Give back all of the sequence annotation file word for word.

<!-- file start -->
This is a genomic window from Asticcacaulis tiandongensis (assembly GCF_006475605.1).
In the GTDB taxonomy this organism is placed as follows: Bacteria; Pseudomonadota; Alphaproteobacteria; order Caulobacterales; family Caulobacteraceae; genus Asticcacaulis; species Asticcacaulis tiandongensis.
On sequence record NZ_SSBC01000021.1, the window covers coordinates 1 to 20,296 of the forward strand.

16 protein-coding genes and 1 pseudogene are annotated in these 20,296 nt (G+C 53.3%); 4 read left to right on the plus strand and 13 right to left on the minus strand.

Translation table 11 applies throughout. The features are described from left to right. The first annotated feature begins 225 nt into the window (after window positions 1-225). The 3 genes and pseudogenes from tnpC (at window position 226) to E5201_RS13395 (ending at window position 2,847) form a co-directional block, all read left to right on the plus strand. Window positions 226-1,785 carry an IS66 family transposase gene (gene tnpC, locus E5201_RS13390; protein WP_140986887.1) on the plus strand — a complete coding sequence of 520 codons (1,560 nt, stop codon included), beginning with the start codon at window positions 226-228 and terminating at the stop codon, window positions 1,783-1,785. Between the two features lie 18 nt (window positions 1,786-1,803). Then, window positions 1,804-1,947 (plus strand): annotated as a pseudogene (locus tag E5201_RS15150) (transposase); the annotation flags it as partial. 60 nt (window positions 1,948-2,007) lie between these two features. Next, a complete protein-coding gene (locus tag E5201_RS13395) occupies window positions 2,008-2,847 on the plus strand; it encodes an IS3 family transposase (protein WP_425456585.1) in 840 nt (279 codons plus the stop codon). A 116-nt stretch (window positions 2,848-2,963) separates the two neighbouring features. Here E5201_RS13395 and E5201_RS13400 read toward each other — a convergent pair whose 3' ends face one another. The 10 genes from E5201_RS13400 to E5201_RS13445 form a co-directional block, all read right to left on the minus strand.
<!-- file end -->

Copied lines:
This is a genomic window from Asticcacaulis tiandongensis (assembly GCF_006475605.1).
In the GTDB taxonomy this organism is placed as follows: Bacteria; Pseudomonadota; Alphaproteobacteria; order Caulobacterales; family Caulobacteraceae; genus Asticcacaulis; species Asticcacaulis tiandongensis.
On sequence record NZ_SSBC01000021.1, the window covers coordinates 1 to 20,296 of the forward strand.

16 protein-coding genes and 1 pseudogene are annotated in these 20,296 nt (G+C 53.3%); 4 read left to right on the plus strand and 13 right to left on the minus strand.

Translation table 11 applies throughout. The features are described from left to right. The first annotated feature begins 225 nt into the window (after window positions 1-225). The 3 genes and pseudogenes from tnpC (at window position 226) to E5201_RS13395 (ending at window position 2,847) form a co-directional block, all read left to right on the plus strand. Window positions 226-1,785 carry an IS66 family transposase gene (gene tnpC, locus E5201_RS13390; protein WP_140986887.1) on the plus strand — a complete coding sequence of 520 codons (1,560 nt, stop codon included), beginning with the start codon at window positions 226-228 and terminating at the stop codon, window positions 1,783-1,785. Between the two features lie 18 nt (window positions 1,786-1,803). Then, window positions 1,804-1,947 (plus strand): annotated as a pseudogene (locus tag E5201_RS15150) (transposase); the annotation flags it as partial. 60 nt (window positions 1,948-2,007) lie between these two features. Next, a complete protein-coding gene (locus tag E5201_RS13395) occupies window positions 2,008-2,847 on the plus strand; it encodes an IS3 family transposase (protein WP_425456585.1) in 840 nt (279 codons plus the stop codon). A 116-nt stretch (window positions 2,848-2,963) separates the two neighbouring features. Here E5201_RS13395 and E5201_RS13400 read toward each other — a convergent pair whose 3' ends face one another. The 10 genes from E5201_RS13400 to E5201_RS13445 form a co-directional block, all read right to left on the minus strand.